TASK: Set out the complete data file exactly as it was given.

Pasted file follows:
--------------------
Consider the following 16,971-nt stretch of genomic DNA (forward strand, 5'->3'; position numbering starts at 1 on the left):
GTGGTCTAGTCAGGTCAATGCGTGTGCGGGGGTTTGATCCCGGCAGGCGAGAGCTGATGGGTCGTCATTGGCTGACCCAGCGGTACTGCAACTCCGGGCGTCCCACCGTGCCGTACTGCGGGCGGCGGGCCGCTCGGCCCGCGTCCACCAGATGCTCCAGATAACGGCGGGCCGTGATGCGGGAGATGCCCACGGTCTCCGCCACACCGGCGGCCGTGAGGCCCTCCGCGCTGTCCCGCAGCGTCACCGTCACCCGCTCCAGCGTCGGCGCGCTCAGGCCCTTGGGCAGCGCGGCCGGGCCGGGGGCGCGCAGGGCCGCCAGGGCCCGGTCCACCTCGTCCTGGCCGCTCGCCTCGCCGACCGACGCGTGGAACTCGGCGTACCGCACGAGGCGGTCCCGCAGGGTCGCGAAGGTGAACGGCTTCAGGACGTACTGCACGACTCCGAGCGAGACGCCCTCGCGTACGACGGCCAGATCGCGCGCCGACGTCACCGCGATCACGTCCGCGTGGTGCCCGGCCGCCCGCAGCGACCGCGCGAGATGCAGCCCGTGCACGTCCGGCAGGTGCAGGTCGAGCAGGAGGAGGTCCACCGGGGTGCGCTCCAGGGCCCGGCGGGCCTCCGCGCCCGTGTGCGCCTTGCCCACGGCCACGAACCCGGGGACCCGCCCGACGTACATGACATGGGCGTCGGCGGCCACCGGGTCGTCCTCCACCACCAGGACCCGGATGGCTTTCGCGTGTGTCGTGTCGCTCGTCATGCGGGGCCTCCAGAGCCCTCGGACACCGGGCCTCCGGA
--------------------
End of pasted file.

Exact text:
Consider the following 16,971-nt stretch of genomic DNA (forward strand, 5'->3'; position numbering starts at 1 on the left):
GTGGTCTAGTCAGGTCAATGCGTGTGCGGGGGTTTGATCCCGGCAGGCGAGAGCTGATGGGTCGTCATTGGCTGACCCAGCGGTACTGCAACTCCGGGCGTCCCACCGTGCCGTACTGCGGGCGGCGGGCCGCTCGGCCCGCGTCCACCAGATGCTCCAGATAACGGCGGGCCGTGATGCGGGAGATGCCCACGGTCTCCGCCACACCGGCGGCCGTGAGGCCCTCCGCGCTGTCCCGCAGCGTCACCGTCACCCGCTCCAGCGTCGGCGCGCTCAGGCCCTTGGGCAGCGCGGCCGGGCCGGGGGCGCGCAGGGCCGCCAGGGCCCGGTCCACCTCGTCCTGGCCGCTCGCCTCGCCGACCGACGCGTGGAACTCGGCGTACCGCACGAGGCGGTCCCGCAGGGTCGCGAAGGTGAACGGCTTCAGGACGTACTGCACGACTCCGAGCGAGACGCCCTCGCGTACGACGGCCAGATCGCGCGCCGACGTCACCGCGATCACGTCCGCGTGGTGCCCGGCCGCCCGCAGCGACCGCGCGAGATGCAGCCCGTGCACGTCCGGCAGGTGCAGGTCGAGCAGGAGGAGGTCCACCGGGGTGCGCTCCAGGGCCCGGCGGGCCTCCGCGCCCGTGTGCGCCTTGCCCACGGCCACGAACCCGGGGACCCGCCCGACGTACATGACATGGGCGTCGGCGGCCACCGGGTCGTCCTCCACCACCAGGACCCGGATGGCTTTCGCGTGTGTCGTGTCGCTCGTCATGCGGGGCCTCCAGAGCCCTCGGACACCGGGCCTCCGGA